Environmental advocates now routinely use the Act’s citizen suit provision to sue FWS.  The Service does not defend itself.  Instead, it agrees to accept the environmentalists’ demands and binds itself through a court order, thereby remaining under court supervision until it completes the agreed upon terms.  Under this process, FWS and the environmental groups have developed an entirely new way for outside groups to commandeer agency policy and prioritize their demands while excluding public involvement in the settlement.  This process has been termed “Sue and Settle.”  Under these Sue and Settle agreements, outside groups drive the policy and regulatory agendas of the agencies, rather than the agencies themselves—or Congress.

Environmentalists’ power over FWS was cemented in 2011 when FWS entered into two mega Sue and Settle agreements with advocacy groups and agreed to consider another 757 new species for listing.  These listings will give FWS such broad discretion over what is designated as critical habitat, that FWS could severely limit what activities and development can occur.   In designating critical habitat for a species, FWS has exercised broad authority to restrict the types of activities allowed within the habitat.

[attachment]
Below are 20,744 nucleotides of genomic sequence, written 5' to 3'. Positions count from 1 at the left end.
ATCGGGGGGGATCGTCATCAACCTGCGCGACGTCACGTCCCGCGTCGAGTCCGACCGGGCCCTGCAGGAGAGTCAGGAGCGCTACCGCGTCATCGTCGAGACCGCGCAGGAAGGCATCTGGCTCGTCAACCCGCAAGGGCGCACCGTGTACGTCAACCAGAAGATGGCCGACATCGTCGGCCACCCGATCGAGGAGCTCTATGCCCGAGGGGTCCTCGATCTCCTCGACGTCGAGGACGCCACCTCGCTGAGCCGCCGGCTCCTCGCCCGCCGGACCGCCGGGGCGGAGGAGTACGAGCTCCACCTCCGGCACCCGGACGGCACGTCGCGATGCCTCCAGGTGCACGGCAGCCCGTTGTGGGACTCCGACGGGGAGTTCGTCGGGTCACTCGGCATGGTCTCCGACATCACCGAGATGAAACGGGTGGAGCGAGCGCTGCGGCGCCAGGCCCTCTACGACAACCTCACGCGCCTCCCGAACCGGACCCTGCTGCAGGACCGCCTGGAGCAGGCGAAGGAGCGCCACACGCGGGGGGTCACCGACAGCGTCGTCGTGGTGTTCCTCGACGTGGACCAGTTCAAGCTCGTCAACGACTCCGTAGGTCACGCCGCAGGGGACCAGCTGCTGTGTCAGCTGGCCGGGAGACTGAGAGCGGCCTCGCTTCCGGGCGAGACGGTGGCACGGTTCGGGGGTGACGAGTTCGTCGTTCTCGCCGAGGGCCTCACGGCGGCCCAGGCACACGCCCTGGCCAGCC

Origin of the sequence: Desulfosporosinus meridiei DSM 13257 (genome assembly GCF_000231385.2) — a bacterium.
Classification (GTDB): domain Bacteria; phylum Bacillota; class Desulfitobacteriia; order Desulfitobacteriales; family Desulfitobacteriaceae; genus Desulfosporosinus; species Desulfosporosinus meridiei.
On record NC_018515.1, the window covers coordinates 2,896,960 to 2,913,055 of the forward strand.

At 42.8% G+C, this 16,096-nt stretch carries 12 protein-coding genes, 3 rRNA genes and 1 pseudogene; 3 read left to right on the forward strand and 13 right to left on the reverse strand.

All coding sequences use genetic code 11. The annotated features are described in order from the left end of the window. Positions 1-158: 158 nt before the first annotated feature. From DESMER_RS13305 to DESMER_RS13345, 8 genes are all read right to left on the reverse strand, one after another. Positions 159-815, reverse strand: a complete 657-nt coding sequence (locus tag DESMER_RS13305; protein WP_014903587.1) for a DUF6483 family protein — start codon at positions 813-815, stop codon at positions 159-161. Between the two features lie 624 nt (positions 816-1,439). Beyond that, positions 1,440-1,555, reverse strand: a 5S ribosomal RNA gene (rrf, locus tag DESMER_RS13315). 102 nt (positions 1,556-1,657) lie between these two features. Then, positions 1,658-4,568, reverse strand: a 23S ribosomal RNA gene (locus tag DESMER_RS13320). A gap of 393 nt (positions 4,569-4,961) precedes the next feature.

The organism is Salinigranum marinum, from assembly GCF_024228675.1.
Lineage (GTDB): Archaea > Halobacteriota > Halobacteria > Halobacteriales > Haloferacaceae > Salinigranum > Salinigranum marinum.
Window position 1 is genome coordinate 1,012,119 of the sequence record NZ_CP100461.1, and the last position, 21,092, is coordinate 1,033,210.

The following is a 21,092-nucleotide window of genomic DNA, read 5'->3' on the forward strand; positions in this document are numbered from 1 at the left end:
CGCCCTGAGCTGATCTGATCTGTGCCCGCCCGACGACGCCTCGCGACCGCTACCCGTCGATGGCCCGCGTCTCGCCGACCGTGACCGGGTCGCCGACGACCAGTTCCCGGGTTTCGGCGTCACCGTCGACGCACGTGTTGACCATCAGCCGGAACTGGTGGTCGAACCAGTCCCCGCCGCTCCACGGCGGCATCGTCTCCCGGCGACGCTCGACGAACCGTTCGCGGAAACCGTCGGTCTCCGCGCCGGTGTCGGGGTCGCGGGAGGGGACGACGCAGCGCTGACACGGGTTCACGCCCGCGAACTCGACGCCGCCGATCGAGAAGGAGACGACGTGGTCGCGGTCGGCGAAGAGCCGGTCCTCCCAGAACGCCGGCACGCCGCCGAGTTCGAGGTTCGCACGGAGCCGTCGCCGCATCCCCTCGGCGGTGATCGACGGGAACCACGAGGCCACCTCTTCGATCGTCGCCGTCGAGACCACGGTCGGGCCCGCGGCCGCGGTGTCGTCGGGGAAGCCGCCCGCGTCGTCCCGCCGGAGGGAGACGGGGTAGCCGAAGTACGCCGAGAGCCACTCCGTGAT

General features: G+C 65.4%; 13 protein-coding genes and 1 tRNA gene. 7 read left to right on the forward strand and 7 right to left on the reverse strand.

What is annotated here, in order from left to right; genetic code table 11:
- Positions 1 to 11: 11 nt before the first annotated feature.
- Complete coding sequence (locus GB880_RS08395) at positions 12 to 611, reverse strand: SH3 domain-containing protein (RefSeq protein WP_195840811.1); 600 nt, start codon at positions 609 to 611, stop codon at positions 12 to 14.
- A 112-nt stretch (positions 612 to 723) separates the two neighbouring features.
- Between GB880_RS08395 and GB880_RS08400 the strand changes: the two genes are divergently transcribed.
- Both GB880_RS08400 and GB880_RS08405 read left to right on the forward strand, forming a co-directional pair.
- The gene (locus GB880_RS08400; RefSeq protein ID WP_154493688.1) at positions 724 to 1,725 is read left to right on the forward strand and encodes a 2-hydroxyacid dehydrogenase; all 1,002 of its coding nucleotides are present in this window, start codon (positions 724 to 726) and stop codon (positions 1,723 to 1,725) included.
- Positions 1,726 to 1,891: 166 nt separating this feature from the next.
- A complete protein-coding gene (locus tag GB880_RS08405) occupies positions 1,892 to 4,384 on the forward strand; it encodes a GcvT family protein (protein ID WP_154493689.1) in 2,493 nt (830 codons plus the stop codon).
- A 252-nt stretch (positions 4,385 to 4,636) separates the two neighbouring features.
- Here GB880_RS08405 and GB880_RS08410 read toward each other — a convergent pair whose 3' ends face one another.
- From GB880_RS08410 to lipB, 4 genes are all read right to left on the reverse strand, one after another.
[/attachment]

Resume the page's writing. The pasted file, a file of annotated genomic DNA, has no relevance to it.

This threatens America’s job-creating, growth-generating shale energy boom. FWS is considering putting these three species on the endangered list:

Northern Long-Eared Bat Lesser Prairie Chicken Sage-Grouse

Because the habitats of these species overlap areas where successful shale oil and natural gas development is happening, doing so would “stymie the energy revolution now taking place." 

Like that less-expensive gas? Enjoy lower amounts of imported oil and increased energy security? Appreciate the jobs created by the shale boom? All this is threatened by a federal agency guided more by outside pressure groups than sound science. As Kovacs concludes:

It is time to create a policy making process that strikes the right balance between environmental protection and job creation.  Part of that balance means better protecting habitats in this country where infrastructure can be built and opportunities created. 

Sean Hackbarth

Coal has been a key factor for expanding electricity access to hundreds of millions of people, a new report finds. Robert Bryce, senior fellow at the Manhattan Institute’s Center for Energy Policy and the Environment, calculates that from 1990-2010, 832 million people gained access to electricity because of coal.